23 Feb 2021
University of Illinois at Urbana-Champaign project could lead to new therapies or treatments.UIUC) has provided a clearer view of adipose tissue associated with obesity, and could help to explore the connection between that condition and other diseases.
Researchers already knew of a connection between inflammation of certain adipose tissue and obesity and hence an influence on other related comorbidities as well, although the exact mechanisms involved are not yet fully understood.
The new research, published in Science Advances, used light-sheet microscopy (LSM) to gain a better view of the micro-environments found within inflamed adipose tissues.
In particular, it sought better images of the round complexes of inflammatory tissue referred to as crownlike structures (CLSs), which are thought to be associated with worse outcomes of obesity and related metabolic disorders.
Previous analysis of these structures had been limited to examination of tissue samples using 2D microscopy, but the Illinois team developed a workflow involving LSM after tissue clearing, in which the normally opaque tissues are rendered optically transparent through the infusion of suitable chemicals.
"Using our new technique, we can determine the crownlike structures' volume, the specific number of cells associated with them, as well as their size, geometry and distribution," commented Andrew Smith of UIUC.
LSM involves the use of thin planar illumination as a means of limiting the power of light directed at fragile biological tissues. Recent LSM developments have allowed the technique to image relatively thick tissues while they remain intact, and achieve resolutions at or near the diffraction limit.
The UIUC process, applied to intact adipose tissue taken from mice, involved a sequence of optical tissue clearing, 3D LSM using a commercial platform, deep learning-based segmentation of the results, and multivariate analysis of the image data to reveal the detailed nature of the CLSs.
Automated detection process
CLSs are challenging objects to recognize within a 3D fluorescence image, according to the project's published paper, since they comprise a low-contrast spot surrounded by a high-contrast concentric shell, which may be discontinuous and interconnected across multiple CLSs, with diverse sizes and shapes.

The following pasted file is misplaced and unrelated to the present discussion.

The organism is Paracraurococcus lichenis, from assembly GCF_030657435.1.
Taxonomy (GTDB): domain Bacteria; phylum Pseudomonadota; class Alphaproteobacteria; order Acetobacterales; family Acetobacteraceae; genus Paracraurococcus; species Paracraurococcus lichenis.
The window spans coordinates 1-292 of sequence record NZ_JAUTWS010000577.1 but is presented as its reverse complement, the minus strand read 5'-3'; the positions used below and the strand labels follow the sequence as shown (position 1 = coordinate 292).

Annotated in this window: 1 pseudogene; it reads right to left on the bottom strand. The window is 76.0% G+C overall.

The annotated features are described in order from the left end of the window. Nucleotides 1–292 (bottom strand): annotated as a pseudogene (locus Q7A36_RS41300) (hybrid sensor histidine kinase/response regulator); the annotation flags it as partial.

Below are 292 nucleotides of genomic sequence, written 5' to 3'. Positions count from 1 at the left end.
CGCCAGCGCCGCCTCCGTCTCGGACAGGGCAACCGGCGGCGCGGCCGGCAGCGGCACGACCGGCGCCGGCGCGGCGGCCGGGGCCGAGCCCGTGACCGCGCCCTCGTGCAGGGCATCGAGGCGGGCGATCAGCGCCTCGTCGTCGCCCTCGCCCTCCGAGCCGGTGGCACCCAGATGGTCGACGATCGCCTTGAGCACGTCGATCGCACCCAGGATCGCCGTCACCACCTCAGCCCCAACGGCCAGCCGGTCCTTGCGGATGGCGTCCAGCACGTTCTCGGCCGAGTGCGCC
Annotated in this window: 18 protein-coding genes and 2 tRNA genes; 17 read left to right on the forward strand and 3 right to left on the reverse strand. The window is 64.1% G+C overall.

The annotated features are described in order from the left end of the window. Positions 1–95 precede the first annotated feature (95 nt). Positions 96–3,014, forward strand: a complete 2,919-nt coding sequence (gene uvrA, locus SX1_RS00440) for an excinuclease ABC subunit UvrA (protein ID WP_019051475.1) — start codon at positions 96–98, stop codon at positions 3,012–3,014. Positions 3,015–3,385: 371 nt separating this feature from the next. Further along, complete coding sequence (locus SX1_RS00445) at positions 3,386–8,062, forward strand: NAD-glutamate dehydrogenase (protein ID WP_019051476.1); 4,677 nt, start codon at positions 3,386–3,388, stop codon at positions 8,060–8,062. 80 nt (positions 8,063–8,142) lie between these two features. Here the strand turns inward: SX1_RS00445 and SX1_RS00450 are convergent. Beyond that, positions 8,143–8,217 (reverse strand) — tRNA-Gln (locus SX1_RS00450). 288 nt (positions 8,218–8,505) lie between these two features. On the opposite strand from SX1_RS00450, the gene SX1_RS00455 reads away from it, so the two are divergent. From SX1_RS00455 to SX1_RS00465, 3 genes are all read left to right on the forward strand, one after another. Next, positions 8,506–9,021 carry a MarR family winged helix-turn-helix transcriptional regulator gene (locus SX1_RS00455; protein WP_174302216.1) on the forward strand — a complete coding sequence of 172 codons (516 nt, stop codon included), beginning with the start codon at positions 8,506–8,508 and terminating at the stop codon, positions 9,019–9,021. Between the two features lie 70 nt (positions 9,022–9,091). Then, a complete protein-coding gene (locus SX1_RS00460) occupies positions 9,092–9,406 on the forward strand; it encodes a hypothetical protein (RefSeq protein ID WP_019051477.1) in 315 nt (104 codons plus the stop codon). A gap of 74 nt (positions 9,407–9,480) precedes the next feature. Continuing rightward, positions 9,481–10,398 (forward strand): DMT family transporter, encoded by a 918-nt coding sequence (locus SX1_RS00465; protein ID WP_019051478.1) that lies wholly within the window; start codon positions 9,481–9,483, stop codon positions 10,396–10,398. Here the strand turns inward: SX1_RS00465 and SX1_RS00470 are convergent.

Advances in computational analysis and data handling have assisted the identification of such individual structures within the large data sets generated by modern 3D microscopy, and UIUC intended its workflow to allow for rapid and automated imaging of CLSs as much as possible. Such automation will ultimately assist any translation of the technique to the analysis of other types of cell.
In the trials using mice tissue specimens, the imaging data revealed new details of how CLSs are constructed, as well as a new class of unusually large CLS in obese tissues. Comparative analysis also showed that obese CLSs are relatively underpopulated with cells.
The project believes that these features are consistent with less efficient elimination of adipocytes, once those fat-storing cells are dying, and that this contributes to the inflammation observed in the obese adipose tissues.
"These very large crownlike structures are clustered together and located in the center of the tissue," Smith commented. "And there is no way we could have analyzed this before using our new technique."
As well as potentially leading to new drug therapies or improved ways to evaluate metabolic health, UIUC believes that its approach may promote translation of 3D imaging techniques into the clinic more generally, by helping to overcome long-standing hurdles relating to data handling and the time taken for conventional fluorescence labeling.
"Right now, we know that some patients are overweight but metabolically healthy, while others are underweight and metabolically unhealthy," Smith said. "We believe that having the ability to look deep into the micro-environments within fat tissue may unlock some of the reasons why this is."